Several times have I gone to the Central Business District in Nairobi with some few thousand shillings in my pocket, telling my wife I am off to buy a few items of clothing only to come back with at least three books. My long suffering wife has tired of saying, “Oh no, not another book,” and learnt to live with what I describe as my “rather nice affliction.”

But I think of late she is on to me. My standard “would you rather I had a bad addiction like alcohol and lo and behold serial philandering, at least you know am in the living room in my own world” routine is wearing thin.

So how did I get to this point?  My theory all along, and something I told an aspiring writer, was that reading, and by extension writing later on, was at first forced on me, like a goose being fattened to extract foie gras (French for “fat liver”) for a high fashion dinner at the Ritz Carlton.

I explained to my friend that the concept of reading culture was literally forced on me. I went from a school in a small village called Tarbaj in Wajir in Northern Kenya straight to Moi High School-Kabarak, one of the most elite of schools in Kenya, smack in the middle of former president Daniel arap Moi’s farm . The concept of reading for pleasure was alien to me. The Kenyan schooling system was such that you literally had no time to get through the assigned texts, much less read anything extra. And more importantly, I had no money to buy books.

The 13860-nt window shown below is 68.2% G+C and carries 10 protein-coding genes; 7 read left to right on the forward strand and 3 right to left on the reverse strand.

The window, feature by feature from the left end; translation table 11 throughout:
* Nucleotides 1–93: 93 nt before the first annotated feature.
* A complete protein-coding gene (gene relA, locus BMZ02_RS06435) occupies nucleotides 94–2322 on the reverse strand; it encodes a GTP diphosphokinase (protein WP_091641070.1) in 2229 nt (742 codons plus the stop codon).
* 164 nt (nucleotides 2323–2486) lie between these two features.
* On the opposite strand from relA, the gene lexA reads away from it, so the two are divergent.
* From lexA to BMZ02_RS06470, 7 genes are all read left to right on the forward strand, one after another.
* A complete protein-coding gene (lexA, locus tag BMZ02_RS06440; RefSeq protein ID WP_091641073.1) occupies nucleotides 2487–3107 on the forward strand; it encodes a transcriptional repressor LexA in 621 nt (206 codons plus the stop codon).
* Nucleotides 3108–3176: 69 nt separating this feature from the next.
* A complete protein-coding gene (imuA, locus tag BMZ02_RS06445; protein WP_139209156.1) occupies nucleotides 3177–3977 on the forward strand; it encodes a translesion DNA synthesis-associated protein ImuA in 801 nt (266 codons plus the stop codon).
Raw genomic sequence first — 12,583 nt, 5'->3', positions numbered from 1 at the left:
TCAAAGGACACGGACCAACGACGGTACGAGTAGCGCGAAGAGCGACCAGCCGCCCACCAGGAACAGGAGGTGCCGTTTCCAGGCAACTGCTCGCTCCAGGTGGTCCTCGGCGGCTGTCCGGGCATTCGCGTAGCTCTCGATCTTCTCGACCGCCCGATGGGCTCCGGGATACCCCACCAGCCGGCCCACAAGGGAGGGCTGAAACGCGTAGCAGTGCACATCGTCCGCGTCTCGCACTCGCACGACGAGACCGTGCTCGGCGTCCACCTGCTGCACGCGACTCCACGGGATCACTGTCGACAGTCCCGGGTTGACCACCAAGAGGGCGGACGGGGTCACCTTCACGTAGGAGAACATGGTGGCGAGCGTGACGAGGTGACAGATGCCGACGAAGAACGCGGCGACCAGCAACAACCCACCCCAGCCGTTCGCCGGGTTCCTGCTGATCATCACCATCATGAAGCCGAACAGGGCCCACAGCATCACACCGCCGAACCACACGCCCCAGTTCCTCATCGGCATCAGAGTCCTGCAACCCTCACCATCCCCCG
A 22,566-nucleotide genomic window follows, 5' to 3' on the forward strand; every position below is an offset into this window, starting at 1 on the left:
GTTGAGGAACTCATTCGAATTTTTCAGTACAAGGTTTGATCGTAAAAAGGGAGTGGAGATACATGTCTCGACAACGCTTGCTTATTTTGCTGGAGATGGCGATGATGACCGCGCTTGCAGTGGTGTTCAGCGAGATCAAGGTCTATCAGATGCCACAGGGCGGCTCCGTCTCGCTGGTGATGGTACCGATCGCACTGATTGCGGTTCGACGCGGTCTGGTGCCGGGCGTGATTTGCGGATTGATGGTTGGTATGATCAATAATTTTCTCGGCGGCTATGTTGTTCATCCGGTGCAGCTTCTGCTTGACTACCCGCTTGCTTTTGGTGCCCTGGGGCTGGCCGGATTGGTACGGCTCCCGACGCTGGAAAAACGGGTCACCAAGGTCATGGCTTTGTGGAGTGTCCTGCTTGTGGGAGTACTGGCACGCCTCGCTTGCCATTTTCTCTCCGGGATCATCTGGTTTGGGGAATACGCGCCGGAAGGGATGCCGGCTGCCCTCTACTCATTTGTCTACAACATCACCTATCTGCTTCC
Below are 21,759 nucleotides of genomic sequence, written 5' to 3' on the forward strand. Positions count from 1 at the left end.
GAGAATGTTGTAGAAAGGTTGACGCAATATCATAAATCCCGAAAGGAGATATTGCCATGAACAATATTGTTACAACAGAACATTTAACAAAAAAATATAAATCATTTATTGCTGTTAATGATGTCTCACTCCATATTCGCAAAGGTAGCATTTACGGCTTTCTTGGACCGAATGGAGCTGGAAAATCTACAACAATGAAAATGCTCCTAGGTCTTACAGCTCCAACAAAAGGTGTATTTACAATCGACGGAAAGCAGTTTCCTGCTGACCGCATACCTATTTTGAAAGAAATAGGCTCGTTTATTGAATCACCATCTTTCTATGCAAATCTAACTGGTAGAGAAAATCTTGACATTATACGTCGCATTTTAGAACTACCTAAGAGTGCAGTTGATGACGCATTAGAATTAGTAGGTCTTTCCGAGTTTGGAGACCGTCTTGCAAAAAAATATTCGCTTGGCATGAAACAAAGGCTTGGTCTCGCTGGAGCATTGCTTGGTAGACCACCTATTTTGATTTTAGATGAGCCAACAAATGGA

Moi High School came with certain perks. It was where top officials in Moi’s government sent their children for secondary education, along with hundreds of us well-performing commoners who were selected from the far flung areas to reflect Kenya’s diversity.  The former lot had plenty of books. I had plenty of time and an eager mind, but had no money to buy books.

In trying to borrow the latest novel from a wealthier friend, mostly thrillers, the typical conversation would end with something like, “I will give you [Robert Ludlum’s] “Bourne Identity” if you promise to give it back in two days,” and of course I had no choice.